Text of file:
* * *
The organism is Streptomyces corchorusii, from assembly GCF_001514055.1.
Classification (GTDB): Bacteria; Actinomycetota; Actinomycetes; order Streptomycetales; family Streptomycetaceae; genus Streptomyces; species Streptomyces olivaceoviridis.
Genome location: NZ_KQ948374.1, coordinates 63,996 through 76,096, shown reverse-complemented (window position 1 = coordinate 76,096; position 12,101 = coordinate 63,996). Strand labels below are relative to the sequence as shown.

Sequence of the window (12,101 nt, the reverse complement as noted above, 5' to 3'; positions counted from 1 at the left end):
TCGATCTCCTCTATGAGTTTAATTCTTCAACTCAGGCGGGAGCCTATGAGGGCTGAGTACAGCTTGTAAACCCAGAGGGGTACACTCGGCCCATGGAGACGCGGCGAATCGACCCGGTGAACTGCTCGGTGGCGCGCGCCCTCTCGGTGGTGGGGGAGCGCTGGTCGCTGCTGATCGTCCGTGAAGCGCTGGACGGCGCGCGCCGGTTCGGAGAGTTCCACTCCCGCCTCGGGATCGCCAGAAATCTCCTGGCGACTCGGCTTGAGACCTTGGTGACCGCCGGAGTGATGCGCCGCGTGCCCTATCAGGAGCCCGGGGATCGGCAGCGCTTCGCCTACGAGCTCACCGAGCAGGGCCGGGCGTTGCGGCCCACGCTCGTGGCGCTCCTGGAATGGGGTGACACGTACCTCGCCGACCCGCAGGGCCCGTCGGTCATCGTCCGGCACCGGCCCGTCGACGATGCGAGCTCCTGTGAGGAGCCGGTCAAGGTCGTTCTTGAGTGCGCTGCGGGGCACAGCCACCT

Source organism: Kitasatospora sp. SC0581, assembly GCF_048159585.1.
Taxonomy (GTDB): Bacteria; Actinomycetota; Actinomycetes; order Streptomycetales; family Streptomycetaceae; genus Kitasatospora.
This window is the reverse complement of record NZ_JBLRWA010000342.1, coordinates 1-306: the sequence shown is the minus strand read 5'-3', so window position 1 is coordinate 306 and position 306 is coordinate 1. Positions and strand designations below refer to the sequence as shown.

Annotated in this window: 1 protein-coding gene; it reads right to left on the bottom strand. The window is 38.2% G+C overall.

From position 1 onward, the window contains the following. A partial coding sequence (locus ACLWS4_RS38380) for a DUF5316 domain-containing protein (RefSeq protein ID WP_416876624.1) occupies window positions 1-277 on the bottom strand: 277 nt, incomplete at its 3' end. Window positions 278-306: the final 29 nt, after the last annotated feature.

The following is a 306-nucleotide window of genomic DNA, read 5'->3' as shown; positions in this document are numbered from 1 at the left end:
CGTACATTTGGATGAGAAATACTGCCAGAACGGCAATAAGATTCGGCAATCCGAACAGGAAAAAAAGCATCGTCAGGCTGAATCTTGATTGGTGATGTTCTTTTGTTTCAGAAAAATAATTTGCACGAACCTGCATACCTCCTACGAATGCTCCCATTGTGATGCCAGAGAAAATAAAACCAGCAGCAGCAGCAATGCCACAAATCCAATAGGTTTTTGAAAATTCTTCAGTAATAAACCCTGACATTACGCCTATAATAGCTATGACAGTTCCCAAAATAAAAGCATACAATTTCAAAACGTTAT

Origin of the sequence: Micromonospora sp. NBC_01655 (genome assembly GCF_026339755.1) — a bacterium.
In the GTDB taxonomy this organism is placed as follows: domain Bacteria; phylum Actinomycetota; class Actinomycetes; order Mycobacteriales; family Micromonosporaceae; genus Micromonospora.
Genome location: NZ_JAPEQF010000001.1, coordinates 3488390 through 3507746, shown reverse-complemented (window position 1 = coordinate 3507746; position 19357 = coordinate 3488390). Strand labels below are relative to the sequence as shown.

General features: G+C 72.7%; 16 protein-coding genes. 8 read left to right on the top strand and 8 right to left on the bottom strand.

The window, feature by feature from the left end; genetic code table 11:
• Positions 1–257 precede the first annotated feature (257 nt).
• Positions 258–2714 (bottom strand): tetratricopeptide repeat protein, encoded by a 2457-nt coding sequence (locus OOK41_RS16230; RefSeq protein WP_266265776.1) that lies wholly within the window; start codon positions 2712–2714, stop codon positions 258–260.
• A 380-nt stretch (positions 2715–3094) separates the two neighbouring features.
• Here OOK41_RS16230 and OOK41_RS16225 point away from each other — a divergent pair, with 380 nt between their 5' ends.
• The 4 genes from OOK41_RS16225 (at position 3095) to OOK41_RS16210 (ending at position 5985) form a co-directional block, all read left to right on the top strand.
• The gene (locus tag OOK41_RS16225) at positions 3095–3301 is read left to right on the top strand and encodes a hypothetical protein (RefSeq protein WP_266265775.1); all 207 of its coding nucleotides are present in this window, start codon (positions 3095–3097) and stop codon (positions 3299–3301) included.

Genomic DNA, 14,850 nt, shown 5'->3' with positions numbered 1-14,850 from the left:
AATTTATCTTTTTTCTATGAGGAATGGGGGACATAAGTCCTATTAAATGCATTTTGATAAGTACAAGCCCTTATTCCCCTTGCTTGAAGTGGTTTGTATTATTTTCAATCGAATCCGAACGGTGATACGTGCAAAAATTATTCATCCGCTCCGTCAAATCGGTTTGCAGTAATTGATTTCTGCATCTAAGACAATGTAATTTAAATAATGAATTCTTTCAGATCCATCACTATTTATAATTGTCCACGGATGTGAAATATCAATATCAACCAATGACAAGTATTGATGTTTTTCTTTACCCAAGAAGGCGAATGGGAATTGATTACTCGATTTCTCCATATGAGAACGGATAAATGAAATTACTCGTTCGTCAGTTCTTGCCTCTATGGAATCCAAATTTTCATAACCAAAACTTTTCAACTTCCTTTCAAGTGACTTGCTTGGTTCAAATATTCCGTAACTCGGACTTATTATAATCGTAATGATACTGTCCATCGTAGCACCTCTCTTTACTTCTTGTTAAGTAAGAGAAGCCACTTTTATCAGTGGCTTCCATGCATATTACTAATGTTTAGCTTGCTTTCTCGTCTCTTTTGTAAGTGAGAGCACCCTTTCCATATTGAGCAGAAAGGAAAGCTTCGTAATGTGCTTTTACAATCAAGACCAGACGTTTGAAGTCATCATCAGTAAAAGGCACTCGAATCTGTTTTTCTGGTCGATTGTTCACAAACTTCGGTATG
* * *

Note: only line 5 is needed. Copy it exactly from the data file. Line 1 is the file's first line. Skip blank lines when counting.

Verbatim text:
TCGATCTCCTCTATGAGTTTAATTCTTCAACTCAGGCGGGAGCCTATGAGGGCTGAGTACAGCTTGTAAACCCAGAGGGGTACACTCGGCCCATGGAGACGCGGCGAATCGACCCGGTGAACTGCTCGGTGGCGCGCGCCCTCTCGGTGGTGGGGGAGCGCTGGTCGCTGCTGATCGTCCGTGAAGCGCTGGACGGCGCGCGCCGGTTCGGAGAGTTCCACTCCCGCCTCGGGATCGCCAGAAATCTCCTGGCGACTCGGCTTGAGACCTTGGTGACCGCCGGAGTGATGCGCCGCGTGCCCTATCAGGAGCCCGGGGATCGGCAGCGCTTCGCCTACGAGCTCACCGAGCAGGGCCGGGCGTTGCGGCCCACGCTCGTGGCGCTCCTGGAATGGGGTGACACGTACCTCGCCGACCCGCAGGGCCCGTCGGTCATCGTCCGGCACCGGCCCGTCGACGATGCGAGCTCCTGTGAGGAGCCGGTCAAGGTCGTTCTTGAGTGCGCTGCGGGGCACAGCCACCT